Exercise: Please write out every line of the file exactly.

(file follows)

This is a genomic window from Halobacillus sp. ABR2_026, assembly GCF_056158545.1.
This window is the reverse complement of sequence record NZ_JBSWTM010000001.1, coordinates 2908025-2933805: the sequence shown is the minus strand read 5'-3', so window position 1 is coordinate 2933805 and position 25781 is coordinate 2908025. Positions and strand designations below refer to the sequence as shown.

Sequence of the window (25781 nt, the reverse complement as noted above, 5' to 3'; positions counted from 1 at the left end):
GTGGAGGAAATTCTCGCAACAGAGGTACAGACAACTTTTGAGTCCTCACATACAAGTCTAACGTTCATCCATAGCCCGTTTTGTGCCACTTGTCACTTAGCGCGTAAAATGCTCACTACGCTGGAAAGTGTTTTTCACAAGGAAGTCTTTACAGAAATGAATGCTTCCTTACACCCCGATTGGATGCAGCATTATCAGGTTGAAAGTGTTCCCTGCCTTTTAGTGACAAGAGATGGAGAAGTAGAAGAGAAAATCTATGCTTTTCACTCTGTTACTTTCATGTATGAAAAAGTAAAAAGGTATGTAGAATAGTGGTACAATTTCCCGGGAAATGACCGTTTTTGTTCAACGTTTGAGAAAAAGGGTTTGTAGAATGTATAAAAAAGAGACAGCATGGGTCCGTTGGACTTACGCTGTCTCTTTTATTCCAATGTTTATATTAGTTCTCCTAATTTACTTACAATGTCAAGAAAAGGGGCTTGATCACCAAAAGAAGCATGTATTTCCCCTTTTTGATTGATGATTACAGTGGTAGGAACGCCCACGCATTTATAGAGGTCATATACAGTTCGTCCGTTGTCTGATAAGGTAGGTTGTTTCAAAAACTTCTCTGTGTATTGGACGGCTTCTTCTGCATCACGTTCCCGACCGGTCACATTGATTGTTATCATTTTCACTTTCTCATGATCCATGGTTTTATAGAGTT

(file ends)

This is a genomic window from Halobacillus sp. ABR2_026, assembly GCF_056158545.1.
This window is the reverse complement of sequence record NZ_JBSWTM010000001.1, coordinates 2908025-2933805: the sequence shown is the minus strand read 5'-3', so window position 1 is coordinate 2933805 and position 25781 is coordinate 2908025. Positions and strand designations below refer to the sequence as shown.

Sequence of the window (25781 nt, the reverse complement as noted above, 5' to 3'; positions counted from 1 at the left end):
GTGGAGGAAATTCTCGCAACAGAGGTACAGACAACTTTTGAGTCCTCACATACAAGTCTAACGTTCATCCATAGCCCGTTTTGTGCCACTTGTCACTTAGCGCGTAAAATGCTCACTACGCTGGAAAGTGTTTTTCACAAGGAAGTCTTTACAGAAATGAATGCTTCCTTACACCCCGATTGGATGCAGCATTATCAGGTTGAAAGTGTTCCCTGCCTTTTAGTGACAAGAGATGGAGAAGTAGAAGAGAAAATCTATGCTTTTCACTCTGTTACTTTCATGTATGAAAAAGTAAAAAGGTATGTAGAATAGTGGTACAATTTCCCGGGAAATGACCGTTTTTGTTCAACGTTTGAGAAAAAGGGTTTGTAGAATGTATAAAAAAGAGACAGCATGGGTCCGTTGGACTTACGCTGTCTCTTTTATTCCAATGTTTATATTAGTTCTCCTAATTTACTTACAATGTCAAGAAAAGGGGCTTGATCACCAAAAGAAGCATGTATTTCCCCTTTTTGATTGATGATTACAGTGGTAGGAACGCCCACGCATTTATAGAGGTCATATACAGTTCGTCCGTTGTCTGATAAGGTAGGTTGTTTCAAAAACTTCTCTGTGTATTGGACGGCTTCTTCTGCATCACGTTCCCGACCGGTCACATTGATTGTTATCATTTTCACTTTCTCATGATCCATGGTTTTATAGAGTT